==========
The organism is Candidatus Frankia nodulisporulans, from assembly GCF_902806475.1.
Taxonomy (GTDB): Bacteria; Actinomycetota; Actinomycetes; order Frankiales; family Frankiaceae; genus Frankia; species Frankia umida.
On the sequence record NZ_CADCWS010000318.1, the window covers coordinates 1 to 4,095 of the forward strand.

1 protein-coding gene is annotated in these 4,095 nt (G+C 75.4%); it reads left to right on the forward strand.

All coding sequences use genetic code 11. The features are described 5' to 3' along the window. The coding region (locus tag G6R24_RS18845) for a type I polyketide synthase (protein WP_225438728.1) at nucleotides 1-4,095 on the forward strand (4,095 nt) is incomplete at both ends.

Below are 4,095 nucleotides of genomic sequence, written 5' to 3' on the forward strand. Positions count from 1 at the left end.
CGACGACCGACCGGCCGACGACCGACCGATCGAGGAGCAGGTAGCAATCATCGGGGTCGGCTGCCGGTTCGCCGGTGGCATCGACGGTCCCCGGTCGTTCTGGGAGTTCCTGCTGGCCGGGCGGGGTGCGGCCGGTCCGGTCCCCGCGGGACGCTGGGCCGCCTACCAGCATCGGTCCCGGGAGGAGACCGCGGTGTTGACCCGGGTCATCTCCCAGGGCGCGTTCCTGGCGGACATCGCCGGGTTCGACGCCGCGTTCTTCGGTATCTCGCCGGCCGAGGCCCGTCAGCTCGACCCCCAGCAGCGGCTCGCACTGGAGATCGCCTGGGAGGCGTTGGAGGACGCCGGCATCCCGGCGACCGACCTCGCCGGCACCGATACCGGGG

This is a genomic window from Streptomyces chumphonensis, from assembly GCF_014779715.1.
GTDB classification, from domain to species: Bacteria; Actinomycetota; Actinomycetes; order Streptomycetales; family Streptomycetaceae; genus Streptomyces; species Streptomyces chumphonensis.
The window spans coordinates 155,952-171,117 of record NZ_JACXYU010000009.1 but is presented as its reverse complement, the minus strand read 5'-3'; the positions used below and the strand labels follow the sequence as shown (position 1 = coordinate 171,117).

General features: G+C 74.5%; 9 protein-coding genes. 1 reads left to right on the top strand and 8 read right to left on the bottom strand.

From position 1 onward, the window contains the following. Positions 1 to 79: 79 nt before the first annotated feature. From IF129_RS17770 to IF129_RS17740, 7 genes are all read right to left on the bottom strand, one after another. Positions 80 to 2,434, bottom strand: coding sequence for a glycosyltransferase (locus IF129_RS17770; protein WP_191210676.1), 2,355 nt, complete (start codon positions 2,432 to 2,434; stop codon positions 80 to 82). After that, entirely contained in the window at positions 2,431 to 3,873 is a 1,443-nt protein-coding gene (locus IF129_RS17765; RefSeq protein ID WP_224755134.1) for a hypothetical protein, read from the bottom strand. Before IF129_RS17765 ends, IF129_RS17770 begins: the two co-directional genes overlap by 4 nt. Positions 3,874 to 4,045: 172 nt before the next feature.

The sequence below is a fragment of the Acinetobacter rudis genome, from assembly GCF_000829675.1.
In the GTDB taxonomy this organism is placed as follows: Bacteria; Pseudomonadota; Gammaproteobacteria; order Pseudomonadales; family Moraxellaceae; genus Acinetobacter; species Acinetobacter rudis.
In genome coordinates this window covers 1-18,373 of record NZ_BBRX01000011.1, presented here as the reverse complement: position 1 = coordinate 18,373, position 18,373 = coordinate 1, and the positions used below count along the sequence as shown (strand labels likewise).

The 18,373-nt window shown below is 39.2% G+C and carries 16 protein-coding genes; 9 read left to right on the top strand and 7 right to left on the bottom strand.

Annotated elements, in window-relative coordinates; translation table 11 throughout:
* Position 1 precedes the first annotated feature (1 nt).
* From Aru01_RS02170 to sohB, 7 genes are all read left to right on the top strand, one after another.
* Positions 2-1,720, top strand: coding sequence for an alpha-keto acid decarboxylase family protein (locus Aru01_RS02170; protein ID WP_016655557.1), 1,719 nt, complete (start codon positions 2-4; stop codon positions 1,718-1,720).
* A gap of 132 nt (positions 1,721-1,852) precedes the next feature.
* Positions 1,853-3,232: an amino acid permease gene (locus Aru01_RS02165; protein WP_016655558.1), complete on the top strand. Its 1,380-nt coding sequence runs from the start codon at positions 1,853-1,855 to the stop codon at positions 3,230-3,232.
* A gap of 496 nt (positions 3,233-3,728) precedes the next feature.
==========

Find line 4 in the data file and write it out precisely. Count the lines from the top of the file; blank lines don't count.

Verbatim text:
1 protein-coding gene is annotated in these 4,095 nt (G+C 75.4%); it reads left to right on the forward strand.